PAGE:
Rippla: Tracking Media Impact Online

16 May 2012

Written by: Steinar Ellingsen

Rippla is a website created by political blogger and journalist, Sunny Hundal, which lists news articles according to how many times they have been shared across various social media sites. These hits are referred to as ‘Ripples’ and include tweets, facebook shares, and reddit ‘upvotes’ on submissions, as well as popularity on other sites.

Perhaps the most significant aspect of the site is its Widget, Ripple Tracker, which allows anyone to enter an article URL and see its spread through the aforementioned social media sites.  Obtaining this information could be vital for media outlets to gauge their performance in penetrating global online markets through sites like twitter, particularly when users are turning away from news home pages to obtain their information.

BBC blogger, Gareth Owen, wrote that less than half of the BBC website’s 8 million visitors per day link to articles through the site’s front page. In addition, the number of Facebook links to BBC News stories has increased by over 14-fold since 2008.

The increased role of social media in spreading news is undeniable, and will likely only grow in the future. Therefore it is important that media outlets, and hence journalists everywhere, know what kind of stories are being shared online. People today are spoilt from choice when it comes to the media they consume, so it will become increasingly important to monitor how and why readers choose certain stories.

One of Rippla’s stated aims is to ‘re-define news consumption so people can choose to consume content based on what their peers are reading, rather than by what website editors think they should read or watch.‘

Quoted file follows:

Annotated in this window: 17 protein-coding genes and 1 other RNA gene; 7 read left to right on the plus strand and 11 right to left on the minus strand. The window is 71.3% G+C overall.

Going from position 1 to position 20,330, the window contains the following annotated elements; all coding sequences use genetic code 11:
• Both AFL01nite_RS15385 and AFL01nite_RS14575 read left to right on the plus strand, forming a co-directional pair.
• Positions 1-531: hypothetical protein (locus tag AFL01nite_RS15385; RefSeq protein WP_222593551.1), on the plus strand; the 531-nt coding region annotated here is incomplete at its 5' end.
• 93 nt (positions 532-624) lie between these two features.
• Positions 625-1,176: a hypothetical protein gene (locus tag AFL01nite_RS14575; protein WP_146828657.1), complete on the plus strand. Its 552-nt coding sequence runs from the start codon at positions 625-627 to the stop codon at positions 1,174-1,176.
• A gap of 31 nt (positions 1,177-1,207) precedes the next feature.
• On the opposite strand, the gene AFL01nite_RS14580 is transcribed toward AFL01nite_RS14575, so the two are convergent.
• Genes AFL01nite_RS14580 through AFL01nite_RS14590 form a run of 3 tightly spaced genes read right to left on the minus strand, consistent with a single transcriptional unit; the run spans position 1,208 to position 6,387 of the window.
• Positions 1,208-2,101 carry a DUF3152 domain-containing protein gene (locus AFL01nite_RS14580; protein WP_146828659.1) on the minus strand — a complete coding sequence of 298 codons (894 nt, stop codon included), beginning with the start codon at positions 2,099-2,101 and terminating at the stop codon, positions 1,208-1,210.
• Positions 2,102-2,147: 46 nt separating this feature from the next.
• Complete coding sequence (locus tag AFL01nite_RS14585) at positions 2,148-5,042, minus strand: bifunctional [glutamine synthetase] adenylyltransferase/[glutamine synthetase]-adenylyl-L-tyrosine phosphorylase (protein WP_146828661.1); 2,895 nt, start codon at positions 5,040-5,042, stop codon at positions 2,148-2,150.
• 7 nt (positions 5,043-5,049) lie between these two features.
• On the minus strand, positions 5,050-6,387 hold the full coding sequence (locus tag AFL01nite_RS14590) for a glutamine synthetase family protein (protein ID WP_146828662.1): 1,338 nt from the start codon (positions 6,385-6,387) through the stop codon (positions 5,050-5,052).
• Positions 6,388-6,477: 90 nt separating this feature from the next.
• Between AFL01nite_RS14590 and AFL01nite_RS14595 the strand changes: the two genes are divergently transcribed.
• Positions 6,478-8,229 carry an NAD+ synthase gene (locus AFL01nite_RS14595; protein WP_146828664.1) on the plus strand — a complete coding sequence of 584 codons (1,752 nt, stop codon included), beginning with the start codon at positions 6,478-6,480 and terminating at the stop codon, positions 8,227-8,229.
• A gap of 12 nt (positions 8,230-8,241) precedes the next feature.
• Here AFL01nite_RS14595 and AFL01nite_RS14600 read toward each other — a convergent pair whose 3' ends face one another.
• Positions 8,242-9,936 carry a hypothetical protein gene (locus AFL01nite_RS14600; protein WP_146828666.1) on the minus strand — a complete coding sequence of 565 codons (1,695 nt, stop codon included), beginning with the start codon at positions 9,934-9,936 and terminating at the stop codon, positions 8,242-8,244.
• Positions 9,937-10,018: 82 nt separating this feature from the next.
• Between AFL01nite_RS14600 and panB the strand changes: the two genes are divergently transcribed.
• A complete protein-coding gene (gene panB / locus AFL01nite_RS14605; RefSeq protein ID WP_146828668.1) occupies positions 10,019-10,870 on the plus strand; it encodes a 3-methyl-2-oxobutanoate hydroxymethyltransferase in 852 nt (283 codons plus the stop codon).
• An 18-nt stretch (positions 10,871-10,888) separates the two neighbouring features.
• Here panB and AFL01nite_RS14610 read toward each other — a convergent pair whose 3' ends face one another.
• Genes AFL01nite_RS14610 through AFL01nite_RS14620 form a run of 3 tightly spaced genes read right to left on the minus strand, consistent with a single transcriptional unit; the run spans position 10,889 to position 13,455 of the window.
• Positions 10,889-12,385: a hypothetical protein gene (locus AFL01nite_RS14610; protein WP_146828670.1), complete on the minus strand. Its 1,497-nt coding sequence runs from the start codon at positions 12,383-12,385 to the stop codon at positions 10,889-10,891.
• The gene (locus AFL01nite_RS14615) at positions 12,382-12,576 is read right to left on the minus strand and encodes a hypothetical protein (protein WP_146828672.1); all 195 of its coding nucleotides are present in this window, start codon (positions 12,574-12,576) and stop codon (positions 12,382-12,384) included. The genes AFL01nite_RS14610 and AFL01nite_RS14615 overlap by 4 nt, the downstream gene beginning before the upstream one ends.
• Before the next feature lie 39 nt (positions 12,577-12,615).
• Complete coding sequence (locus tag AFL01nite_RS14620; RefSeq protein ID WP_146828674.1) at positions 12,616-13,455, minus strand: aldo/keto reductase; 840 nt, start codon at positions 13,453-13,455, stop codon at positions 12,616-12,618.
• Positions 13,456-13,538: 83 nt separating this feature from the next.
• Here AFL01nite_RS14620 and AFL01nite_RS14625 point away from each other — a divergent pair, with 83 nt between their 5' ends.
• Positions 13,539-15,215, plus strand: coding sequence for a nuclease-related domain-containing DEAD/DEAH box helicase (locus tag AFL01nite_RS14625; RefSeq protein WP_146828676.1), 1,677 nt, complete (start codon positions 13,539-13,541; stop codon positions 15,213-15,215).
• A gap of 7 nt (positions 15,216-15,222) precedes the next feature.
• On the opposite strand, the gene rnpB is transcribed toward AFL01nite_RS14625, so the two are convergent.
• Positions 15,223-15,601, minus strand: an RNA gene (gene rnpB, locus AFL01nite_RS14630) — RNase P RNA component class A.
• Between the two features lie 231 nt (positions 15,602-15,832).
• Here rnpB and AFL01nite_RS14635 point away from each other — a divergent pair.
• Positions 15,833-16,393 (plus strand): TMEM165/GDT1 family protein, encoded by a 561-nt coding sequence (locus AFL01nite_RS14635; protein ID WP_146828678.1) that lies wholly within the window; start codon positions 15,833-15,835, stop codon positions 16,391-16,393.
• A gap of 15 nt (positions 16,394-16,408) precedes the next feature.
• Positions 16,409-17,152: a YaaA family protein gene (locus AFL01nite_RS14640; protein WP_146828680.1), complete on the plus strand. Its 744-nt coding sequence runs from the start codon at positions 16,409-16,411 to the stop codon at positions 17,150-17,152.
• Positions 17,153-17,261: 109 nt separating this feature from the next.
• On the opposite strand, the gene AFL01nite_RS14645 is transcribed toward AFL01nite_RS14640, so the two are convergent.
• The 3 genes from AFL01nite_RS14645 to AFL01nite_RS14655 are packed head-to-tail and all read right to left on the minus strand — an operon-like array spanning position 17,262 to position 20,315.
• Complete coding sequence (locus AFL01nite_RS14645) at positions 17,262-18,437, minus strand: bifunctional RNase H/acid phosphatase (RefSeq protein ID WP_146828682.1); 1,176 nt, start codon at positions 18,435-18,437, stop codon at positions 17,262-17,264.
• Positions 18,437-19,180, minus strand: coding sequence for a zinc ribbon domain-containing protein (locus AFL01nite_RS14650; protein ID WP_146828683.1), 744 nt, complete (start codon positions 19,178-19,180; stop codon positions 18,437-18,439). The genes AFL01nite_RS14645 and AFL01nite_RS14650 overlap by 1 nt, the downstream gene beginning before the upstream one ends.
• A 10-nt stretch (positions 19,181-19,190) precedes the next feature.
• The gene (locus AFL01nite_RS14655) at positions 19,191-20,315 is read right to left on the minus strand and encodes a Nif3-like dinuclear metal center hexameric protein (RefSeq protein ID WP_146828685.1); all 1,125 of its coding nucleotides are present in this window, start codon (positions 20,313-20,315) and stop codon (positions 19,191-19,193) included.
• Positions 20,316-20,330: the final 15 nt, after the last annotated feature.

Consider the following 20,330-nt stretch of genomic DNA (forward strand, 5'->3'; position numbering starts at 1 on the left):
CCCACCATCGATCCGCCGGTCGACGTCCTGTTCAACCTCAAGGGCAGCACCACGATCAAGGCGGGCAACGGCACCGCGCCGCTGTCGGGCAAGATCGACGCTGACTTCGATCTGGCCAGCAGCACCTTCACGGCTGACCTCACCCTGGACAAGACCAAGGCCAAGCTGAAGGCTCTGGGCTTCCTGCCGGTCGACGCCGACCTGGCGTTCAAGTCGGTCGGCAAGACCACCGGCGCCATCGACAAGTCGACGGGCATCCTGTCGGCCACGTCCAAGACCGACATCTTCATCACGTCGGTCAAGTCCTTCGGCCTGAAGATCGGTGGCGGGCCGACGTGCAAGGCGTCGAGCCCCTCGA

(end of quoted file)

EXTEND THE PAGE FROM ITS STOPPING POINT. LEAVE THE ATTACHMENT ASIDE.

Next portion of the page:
This vision of peer-based consumption in the future sounds plausible, considering recent trends, although there will always be a place for the homepage of a news website.

It could be argued that Rippla merely provides a trumped up (if more useful) way to track twitter trends, of which there are already several simple ways to do so. However, the unique use for media outlets in tracking their own stories directly through Rippla is still valuable.

While a poor circulation through Facebook and Twitter does not provide answers to the problem, it at least raises questions of news organisations in regards to what topics are being covered, as well as their quality or accessibility of writing. These problems could even be applied to marketing techniques or the functionality of site interfaces.

While Rippla is still in a beta stage, and has a basic site layout, it provides information that could alter the way in which media outlets operate. A flashier clone may appear in the future and take its place, but the fact remains that tracking social media penetration could shape the content, site layout, and writing style of online publications around the world.

As revenue from print media diminishes and online revenue becomes more and more important to traditional publications, Rippla might just be the tool that helps them stay relevant.

Tim Viney is a Master of Global Communications student at La Trobe University.